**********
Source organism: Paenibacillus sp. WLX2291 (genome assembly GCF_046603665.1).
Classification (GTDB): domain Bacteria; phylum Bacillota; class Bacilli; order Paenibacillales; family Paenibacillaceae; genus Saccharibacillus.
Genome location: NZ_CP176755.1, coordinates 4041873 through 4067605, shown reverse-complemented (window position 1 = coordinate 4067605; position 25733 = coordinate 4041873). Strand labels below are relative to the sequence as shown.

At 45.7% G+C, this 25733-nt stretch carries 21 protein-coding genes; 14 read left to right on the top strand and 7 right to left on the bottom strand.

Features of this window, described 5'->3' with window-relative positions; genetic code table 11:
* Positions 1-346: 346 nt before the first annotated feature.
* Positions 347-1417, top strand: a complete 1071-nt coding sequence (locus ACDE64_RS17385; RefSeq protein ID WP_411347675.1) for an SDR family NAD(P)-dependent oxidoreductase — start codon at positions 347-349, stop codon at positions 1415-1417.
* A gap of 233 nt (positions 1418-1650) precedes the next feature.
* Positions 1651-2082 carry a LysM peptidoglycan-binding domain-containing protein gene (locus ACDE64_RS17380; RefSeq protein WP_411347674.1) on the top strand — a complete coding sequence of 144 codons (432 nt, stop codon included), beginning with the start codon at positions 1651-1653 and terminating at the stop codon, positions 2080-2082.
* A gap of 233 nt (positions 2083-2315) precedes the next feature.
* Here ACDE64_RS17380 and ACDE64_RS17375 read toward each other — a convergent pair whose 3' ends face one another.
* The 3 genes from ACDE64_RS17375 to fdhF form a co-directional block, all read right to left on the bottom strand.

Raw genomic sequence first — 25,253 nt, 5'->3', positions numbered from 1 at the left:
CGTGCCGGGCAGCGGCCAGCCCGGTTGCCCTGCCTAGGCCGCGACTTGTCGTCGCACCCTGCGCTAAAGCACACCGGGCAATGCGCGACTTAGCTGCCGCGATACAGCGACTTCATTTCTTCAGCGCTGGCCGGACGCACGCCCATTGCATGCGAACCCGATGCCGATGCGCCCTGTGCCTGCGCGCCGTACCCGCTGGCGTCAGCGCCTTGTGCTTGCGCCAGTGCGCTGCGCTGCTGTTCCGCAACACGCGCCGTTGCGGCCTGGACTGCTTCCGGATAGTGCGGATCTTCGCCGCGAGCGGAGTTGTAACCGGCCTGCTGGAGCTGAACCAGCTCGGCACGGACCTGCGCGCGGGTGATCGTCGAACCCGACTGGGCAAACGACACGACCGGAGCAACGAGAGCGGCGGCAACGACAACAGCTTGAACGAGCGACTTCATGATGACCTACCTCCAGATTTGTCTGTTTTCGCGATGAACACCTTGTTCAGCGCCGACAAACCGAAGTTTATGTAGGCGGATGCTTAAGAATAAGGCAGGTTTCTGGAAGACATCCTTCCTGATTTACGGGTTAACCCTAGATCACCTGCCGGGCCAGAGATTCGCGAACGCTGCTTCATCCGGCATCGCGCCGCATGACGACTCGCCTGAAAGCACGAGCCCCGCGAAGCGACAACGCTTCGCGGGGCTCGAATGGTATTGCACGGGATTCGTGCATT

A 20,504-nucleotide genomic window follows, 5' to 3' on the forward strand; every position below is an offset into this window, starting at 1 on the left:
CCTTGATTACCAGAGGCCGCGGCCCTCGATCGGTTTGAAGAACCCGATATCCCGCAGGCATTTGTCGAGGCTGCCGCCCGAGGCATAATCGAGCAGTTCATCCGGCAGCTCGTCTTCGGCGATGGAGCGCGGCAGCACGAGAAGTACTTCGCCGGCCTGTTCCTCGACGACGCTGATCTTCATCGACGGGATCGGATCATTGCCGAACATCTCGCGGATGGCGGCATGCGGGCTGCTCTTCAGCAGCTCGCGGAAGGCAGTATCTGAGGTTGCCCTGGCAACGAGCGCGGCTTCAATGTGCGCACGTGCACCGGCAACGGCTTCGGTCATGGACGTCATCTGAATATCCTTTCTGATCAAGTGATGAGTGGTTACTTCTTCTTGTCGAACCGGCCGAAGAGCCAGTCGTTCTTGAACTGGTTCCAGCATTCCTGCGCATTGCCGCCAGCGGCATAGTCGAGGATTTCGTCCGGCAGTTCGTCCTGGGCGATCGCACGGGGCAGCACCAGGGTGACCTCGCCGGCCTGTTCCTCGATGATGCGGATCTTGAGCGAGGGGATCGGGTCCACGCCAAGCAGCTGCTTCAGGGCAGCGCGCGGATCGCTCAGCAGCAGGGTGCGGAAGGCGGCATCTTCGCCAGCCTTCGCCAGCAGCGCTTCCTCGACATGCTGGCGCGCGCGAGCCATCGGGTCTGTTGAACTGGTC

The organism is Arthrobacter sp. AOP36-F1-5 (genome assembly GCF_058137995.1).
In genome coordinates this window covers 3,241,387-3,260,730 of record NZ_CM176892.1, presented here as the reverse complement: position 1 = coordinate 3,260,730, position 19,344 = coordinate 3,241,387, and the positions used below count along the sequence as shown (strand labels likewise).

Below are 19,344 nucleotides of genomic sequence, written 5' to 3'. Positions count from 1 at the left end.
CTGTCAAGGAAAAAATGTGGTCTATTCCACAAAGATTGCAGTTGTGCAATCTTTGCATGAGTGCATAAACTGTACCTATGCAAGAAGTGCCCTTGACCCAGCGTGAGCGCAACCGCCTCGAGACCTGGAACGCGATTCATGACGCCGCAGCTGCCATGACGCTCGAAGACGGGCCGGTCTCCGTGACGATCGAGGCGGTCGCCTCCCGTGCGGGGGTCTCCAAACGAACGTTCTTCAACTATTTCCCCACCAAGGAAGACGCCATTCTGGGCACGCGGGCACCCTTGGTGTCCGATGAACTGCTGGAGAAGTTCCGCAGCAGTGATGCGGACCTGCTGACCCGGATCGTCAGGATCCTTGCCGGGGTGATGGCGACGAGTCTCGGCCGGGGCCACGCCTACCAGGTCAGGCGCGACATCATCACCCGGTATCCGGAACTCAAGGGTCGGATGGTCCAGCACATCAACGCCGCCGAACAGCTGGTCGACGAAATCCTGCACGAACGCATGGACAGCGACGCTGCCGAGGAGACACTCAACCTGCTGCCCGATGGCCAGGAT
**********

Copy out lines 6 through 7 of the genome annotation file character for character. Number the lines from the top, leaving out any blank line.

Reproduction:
* Positions 1-346: 346 nt before the first annotated feature.
* Positions 347-1417, top strand: a complete 1071-nt coding sequence (locus ACDE64_RS17385; RefSeq protein ID WP_411347675.1) for an SDR family NAD(P)-dependent oxidoreductase — start codon at positions 347-349, stop codon at positions 1415-1417.